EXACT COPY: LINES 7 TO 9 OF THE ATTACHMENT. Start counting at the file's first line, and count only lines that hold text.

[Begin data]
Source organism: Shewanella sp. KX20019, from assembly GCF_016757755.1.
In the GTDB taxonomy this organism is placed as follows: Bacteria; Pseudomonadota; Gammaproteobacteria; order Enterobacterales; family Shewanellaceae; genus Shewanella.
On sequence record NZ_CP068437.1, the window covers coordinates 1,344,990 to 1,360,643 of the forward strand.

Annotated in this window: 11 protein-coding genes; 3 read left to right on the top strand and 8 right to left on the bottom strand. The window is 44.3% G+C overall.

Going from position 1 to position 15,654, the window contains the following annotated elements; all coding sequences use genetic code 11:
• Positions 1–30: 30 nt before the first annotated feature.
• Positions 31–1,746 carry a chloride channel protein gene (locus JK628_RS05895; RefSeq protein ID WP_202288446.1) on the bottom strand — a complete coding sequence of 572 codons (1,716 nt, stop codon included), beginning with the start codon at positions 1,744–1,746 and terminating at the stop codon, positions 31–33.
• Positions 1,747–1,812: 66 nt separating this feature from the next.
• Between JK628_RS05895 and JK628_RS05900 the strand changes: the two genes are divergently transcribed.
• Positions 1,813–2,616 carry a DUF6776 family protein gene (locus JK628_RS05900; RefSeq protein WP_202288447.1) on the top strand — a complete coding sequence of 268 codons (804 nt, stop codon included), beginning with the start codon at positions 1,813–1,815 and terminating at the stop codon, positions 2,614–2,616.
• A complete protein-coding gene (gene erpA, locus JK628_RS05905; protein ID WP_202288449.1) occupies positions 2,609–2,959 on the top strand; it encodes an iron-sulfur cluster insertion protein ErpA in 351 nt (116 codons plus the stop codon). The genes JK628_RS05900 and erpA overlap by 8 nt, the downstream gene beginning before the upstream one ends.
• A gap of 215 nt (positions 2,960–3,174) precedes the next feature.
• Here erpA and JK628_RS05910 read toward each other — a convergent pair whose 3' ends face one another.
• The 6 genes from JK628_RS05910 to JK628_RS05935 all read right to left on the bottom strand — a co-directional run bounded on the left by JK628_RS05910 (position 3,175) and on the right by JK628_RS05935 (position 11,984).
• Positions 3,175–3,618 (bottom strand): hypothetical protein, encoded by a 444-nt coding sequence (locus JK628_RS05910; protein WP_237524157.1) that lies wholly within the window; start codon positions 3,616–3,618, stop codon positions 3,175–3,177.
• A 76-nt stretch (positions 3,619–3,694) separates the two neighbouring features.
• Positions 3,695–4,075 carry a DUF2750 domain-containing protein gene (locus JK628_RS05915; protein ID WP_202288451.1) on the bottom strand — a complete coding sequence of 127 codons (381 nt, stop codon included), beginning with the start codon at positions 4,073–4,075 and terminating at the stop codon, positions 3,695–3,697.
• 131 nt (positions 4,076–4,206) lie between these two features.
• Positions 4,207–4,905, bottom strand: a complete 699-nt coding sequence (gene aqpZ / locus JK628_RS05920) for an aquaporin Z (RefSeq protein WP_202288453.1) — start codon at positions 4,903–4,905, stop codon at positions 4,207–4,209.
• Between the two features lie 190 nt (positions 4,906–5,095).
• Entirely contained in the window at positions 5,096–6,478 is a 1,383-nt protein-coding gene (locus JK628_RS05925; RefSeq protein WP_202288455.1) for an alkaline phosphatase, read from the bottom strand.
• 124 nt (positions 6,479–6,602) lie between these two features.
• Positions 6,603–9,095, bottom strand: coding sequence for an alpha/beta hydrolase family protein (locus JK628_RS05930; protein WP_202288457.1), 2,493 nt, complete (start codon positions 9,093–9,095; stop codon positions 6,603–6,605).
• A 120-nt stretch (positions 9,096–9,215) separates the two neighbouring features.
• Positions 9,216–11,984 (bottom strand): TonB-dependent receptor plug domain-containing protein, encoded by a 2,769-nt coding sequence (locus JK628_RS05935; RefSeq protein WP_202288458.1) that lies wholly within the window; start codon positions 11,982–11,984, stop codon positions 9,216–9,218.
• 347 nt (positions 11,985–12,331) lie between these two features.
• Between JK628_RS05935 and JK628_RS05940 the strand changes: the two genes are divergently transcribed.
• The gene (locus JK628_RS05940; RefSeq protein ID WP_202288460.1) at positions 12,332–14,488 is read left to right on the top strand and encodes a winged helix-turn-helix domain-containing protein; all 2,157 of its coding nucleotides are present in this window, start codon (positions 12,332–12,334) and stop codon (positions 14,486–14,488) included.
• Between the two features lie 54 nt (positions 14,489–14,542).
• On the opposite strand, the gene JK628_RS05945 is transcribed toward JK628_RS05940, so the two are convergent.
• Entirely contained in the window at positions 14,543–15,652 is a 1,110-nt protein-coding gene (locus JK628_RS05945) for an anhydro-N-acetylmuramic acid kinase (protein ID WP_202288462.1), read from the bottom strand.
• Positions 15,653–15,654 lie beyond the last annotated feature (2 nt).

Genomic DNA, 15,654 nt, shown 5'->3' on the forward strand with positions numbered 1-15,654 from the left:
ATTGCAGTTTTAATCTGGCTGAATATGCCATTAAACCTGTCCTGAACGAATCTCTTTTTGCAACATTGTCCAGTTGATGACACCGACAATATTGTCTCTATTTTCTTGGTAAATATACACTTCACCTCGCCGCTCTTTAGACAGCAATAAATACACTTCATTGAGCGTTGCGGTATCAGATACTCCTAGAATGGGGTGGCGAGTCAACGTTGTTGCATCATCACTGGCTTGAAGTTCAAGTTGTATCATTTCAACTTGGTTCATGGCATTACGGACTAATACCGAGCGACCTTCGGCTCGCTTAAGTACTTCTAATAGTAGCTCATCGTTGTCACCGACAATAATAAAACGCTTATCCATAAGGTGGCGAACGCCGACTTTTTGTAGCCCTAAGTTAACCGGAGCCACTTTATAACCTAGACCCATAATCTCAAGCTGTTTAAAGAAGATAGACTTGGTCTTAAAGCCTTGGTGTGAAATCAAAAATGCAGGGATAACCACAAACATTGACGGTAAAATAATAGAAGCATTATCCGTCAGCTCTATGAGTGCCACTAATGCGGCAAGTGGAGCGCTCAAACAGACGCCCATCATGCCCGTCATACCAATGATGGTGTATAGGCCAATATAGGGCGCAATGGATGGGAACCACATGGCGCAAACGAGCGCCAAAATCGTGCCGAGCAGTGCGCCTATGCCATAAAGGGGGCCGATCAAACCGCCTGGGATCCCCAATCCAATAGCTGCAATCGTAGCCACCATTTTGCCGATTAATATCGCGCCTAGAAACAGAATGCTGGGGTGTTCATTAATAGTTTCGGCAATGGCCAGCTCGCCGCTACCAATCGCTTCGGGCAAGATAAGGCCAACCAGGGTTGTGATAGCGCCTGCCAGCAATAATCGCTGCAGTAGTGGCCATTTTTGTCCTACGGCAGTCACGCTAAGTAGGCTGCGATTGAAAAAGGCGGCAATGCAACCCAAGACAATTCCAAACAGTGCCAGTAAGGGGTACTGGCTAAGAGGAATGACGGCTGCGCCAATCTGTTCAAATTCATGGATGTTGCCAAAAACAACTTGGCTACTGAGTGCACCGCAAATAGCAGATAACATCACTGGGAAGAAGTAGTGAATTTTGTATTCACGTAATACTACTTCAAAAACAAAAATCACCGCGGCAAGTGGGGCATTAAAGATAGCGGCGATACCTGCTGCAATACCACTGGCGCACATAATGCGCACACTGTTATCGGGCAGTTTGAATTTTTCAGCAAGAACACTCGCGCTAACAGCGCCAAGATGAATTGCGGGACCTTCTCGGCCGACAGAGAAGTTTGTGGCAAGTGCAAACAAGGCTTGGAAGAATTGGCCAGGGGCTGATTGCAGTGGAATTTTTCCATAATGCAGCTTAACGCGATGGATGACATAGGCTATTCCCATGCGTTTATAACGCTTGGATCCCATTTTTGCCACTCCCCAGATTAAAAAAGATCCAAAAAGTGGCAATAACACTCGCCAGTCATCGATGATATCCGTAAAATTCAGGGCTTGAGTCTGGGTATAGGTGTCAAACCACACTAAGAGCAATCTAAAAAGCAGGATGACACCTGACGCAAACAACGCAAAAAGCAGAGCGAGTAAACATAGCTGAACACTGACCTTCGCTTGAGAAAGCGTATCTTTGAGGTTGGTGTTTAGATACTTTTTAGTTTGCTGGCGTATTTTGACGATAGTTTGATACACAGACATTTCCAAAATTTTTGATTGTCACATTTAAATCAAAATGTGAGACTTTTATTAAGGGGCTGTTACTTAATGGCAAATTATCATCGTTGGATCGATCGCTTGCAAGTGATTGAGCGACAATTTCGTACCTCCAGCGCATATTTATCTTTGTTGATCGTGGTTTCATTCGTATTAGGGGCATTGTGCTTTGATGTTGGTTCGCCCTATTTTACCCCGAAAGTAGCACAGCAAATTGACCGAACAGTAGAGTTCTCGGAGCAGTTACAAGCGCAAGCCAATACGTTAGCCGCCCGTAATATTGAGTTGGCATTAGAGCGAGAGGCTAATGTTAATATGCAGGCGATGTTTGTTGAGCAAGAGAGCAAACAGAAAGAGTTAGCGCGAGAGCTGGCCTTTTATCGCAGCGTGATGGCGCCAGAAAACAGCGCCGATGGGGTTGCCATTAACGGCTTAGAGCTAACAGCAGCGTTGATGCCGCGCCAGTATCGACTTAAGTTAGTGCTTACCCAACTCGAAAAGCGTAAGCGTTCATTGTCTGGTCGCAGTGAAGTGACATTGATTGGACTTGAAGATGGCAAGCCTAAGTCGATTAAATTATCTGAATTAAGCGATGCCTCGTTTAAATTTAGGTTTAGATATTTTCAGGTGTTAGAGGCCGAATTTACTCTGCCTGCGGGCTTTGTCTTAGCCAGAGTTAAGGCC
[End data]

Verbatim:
• Positions 31–1,746 carry a chloride channel protein gene (locus JK628_RS05895; RefSeq protein ID WP_202288446.1) on the bottom strand — a complete coding sequence of 572 codons (1,716 nt, stop codon included), beginning with the start codon at positions 1,744–1,746 and terminating at the stop codon, positions 31–33.
• Positions 1,747–1,812: 66 nt separating this feature from the next.
• Between JK628_RS05895 and JK628_RS05900 the strand changes: the two genes are divergently transcribed.